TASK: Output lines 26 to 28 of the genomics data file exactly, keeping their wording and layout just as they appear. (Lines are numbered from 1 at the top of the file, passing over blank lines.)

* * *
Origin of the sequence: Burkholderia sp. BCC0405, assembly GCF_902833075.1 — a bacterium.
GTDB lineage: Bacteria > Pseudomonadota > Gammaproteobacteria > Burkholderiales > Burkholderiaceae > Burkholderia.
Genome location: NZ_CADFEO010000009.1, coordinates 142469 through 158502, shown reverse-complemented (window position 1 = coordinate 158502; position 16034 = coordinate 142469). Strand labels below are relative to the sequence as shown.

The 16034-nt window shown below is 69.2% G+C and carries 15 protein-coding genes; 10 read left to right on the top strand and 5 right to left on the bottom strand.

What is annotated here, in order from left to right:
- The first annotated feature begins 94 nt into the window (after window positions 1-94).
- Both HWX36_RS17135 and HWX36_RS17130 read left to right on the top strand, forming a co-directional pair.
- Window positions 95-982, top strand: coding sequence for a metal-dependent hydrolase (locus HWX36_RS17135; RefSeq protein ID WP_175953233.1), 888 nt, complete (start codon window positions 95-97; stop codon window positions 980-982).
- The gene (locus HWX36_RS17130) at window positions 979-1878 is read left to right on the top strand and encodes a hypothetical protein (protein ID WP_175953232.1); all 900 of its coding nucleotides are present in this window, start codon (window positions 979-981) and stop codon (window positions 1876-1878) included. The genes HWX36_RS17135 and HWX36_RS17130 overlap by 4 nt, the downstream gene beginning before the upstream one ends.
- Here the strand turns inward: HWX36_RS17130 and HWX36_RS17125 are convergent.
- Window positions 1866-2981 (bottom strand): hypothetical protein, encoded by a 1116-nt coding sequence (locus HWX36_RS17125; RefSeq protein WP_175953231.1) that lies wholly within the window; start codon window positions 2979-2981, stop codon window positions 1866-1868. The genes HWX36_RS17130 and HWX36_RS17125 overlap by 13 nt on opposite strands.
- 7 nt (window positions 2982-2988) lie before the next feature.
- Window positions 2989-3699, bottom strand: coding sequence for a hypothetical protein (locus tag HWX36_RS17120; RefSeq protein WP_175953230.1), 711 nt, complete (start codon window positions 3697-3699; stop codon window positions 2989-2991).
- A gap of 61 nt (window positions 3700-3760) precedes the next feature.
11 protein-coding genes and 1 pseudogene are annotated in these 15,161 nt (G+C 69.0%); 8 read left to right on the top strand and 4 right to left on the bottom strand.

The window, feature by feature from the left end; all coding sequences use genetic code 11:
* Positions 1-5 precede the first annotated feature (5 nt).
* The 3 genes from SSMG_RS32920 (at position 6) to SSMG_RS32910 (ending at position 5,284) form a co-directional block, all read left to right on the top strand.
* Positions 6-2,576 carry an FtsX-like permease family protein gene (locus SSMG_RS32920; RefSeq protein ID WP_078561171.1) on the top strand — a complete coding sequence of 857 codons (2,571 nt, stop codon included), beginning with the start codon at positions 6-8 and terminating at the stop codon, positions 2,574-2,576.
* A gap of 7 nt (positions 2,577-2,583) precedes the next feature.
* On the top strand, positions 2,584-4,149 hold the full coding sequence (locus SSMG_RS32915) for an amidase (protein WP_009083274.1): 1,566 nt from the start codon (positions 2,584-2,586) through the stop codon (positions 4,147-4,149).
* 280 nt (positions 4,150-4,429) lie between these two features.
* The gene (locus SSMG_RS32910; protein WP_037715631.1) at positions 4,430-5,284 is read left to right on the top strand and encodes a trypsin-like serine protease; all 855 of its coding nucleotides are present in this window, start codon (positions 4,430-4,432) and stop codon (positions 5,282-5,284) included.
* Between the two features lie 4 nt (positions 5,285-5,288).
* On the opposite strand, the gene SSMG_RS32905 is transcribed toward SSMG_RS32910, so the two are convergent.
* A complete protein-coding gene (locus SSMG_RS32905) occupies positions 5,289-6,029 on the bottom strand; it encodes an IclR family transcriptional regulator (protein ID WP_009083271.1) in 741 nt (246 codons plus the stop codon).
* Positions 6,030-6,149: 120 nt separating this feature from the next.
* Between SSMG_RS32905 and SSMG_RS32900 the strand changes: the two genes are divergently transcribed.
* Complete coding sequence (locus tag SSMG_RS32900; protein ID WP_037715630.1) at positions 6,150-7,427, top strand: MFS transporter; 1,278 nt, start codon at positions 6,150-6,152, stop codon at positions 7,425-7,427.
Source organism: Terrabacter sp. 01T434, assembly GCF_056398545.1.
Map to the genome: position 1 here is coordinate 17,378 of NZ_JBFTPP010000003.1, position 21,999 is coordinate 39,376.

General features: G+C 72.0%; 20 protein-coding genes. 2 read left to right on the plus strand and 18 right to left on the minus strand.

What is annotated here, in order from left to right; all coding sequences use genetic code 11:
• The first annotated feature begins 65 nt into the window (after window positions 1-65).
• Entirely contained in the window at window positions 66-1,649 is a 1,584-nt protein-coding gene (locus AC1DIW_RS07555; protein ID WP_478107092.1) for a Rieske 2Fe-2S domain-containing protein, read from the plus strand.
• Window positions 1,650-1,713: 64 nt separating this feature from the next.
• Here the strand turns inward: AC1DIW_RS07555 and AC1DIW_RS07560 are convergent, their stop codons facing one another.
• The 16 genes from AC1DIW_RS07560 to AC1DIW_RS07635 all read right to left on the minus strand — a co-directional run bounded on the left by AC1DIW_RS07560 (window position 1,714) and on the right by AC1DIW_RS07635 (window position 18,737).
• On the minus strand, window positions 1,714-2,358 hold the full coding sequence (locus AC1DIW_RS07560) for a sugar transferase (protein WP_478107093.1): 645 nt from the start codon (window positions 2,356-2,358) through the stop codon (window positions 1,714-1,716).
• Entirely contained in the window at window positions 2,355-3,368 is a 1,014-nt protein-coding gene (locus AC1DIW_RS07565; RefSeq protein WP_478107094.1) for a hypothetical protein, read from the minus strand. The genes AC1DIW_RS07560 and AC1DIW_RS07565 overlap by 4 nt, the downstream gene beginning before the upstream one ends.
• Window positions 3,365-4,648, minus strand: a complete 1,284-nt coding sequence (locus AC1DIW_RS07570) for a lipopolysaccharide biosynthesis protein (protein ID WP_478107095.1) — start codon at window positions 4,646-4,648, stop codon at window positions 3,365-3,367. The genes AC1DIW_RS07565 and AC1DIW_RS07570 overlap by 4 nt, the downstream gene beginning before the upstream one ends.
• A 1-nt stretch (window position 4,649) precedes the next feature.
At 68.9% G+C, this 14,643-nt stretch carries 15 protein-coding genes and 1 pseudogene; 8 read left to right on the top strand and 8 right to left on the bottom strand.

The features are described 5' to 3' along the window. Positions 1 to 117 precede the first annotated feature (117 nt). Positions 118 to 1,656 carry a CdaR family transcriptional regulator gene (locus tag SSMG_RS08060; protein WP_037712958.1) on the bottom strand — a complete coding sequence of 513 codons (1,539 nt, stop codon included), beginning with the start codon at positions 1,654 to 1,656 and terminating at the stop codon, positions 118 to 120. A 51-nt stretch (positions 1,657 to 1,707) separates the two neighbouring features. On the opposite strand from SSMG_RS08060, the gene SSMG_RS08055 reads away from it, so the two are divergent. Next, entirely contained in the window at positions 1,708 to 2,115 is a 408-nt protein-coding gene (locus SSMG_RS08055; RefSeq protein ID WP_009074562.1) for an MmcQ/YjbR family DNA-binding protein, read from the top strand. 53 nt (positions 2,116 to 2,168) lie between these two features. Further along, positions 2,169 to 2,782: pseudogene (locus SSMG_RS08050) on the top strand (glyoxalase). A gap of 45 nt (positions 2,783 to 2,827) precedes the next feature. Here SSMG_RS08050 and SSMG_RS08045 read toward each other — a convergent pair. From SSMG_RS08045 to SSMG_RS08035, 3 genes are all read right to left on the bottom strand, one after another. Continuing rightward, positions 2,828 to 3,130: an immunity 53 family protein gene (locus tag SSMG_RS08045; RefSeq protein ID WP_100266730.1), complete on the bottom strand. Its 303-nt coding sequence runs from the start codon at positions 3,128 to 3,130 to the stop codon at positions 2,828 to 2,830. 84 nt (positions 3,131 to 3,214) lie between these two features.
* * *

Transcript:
* A complete protein-coding gene (locus SSMG_RS32905) occupies positions 5,289-6,029 on the bottom strand; it encodes an IclR family transcriptional regulator (protein ID WP_009083271.1) in 741 nt (246 codons plus the stop codon).
* Positions 6,030-6,149: 120 nt separating this feature from the next.
* Between SSMG_RS32905 and SSMG_RS32900 the strand changes: the two genes are divergently transcribed.